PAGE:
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King George V's War Museum

A collection displayed at Windsor Castle by George V following the First World War

Trench and Prisoner-of-War Art

Trench art is made from the everyday objects of warfare. In many cases these objects were made by soldiers passing the time in trenches or recuperating in infirmaries. Trench art was also made by civilians, small businesses were created to meet the demand of returning soldiers who wanted to transform their war relics into mementos suitable for the mantelpiece. Common materials used to make trench art included shrapnel fragments, artillery shells, bullets and pieces of masonry.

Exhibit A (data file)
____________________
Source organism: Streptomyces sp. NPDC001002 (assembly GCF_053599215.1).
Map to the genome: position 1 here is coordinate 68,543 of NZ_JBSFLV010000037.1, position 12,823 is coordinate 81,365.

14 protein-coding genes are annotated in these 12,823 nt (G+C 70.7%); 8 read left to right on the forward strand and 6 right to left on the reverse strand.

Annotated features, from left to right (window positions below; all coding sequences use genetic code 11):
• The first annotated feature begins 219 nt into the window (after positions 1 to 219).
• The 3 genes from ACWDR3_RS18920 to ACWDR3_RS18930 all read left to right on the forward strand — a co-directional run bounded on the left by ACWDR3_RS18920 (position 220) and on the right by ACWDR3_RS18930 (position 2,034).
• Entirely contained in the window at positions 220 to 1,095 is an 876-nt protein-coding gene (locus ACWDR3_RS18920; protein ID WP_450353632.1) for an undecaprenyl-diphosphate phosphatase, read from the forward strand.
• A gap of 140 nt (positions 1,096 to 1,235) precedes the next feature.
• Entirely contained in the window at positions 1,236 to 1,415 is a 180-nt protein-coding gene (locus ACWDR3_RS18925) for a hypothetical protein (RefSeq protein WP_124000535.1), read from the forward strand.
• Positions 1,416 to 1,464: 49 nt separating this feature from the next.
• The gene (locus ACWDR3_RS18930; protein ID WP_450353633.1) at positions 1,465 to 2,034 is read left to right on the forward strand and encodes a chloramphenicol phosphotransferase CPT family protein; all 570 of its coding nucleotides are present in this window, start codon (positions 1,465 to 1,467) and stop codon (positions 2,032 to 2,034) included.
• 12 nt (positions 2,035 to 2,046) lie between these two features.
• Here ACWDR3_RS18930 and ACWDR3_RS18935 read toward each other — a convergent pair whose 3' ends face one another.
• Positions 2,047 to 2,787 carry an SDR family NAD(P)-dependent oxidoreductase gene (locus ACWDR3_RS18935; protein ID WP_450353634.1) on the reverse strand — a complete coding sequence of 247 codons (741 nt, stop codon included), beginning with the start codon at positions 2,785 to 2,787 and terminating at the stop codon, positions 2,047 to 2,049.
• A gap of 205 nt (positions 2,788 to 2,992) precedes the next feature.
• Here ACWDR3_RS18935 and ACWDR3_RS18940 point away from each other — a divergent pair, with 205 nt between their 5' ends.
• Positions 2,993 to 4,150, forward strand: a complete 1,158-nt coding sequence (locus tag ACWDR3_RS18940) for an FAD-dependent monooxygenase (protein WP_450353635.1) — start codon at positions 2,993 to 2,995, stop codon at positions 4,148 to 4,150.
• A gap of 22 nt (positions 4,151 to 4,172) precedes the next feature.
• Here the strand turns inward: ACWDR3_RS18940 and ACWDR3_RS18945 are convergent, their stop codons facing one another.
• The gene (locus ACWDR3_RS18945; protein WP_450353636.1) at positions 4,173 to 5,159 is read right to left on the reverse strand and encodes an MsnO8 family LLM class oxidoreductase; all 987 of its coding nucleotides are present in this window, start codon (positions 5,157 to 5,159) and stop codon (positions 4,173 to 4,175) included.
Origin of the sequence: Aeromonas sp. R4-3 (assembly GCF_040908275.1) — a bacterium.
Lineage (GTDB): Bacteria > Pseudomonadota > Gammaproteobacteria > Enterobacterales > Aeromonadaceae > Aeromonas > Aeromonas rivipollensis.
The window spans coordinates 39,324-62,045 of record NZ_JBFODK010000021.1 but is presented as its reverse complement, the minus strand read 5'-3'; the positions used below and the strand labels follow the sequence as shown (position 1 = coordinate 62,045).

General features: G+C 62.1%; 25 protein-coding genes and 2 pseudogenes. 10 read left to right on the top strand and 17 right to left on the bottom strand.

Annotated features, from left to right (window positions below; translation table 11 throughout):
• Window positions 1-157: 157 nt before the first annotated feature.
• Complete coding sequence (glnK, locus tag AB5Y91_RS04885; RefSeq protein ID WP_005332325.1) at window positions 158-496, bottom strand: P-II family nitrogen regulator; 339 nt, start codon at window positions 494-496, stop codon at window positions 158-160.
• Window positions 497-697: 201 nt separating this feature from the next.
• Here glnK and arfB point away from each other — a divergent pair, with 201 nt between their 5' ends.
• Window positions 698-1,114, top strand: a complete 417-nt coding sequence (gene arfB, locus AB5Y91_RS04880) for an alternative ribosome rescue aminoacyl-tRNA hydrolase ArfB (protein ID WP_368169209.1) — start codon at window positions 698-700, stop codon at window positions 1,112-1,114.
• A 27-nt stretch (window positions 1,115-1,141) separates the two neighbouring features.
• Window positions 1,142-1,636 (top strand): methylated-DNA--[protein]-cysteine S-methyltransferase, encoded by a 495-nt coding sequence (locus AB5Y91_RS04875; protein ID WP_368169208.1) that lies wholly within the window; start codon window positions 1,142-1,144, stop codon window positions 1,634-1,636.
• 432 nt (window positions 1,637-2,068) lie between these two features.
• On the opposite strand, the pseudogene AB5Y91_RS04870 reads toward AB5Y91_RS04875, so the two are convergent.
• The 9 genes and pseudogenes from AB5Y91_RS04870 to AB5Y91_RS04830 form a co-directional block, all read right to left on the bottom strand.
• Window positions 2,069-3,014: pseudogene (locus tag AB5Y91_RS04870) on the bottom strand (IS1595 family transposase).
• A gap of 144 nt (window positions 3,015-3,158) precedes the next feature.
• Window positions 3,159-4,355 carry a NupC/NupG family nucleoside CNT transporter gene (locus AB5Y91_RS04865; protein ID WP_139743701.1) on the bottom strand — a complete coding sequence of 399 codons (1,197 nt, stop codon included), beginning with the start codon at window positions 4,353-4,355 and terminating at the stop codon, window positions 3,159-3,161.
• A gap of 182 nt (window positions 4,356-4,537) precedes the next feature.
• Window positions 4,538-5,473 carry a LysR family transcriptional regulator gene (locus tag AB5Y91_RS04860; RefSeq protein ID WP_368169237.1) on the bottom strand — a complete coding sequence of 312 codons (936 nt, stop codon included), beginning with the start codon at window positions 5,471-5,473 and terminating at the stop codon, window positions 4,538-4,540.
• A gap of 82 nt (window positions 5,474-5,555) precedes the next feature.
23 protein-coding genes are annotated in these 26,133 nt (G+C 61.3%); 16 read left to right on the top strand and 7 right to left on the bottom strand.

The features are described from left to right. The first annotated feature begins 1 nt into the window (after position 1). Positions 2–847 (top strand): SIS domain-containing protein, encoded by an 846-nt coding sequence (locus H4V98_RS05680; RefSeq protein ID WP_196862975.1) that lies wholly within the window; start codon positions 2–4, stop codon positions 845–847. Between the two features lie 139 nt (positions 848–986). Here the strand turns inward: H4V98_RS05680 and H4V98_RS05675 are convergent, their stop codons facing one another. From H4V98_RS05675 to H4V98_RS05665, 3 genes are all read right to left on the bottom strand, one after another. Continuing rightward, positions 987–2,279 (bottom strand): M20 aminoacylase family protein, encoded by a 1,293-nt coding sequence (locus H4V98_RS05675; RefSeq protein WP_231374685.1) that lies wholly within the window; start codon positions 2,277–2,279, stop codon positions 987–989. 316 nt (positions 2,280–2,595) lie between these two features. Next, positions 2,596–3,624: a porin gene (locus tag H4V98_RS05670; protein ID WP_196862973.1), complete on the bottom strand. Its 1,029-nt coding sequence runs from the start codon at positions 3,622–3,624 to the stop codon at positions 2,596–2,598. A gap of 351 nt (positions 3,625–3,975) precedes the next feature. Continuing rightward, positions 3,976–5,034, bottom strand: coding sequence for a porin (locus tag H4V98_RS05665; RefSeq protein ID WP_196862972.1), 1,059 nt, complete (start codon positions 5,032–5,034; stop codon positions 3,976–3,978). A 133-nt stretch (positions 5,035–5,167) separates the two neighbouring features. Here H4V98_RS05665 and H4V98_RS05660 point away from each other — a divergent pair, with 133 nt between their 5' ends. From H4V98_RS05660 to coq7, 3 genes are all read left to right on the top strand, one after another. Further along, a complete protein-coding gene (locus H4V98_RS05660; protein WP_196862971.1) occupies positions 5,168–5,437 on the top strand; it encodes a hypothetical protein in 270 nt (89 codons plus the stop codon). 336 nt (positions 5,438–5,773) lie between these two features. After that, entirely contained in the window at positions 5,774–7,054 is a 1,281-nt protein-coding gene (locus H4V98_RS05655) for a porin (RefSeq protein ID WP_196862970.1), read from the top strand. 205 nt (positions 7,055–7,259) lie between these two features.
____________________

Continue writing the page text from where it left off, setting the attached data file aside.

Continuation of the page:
There was also an organised craft industry in internment and prisoner-of-war camps. Many prisoners made decorative boxes which were then sold for small profit. The quality and style of trinket box varied upon the skills of the men and the materials available.

The income from your ticket contributes directly to The Royal Collection Trust, a registered charity. The aims of The Royal Collection Trust are the care and conservation of the Royal Collection, and the promotion of access and enjoyment through exhibitions, publications, loans and educational activities.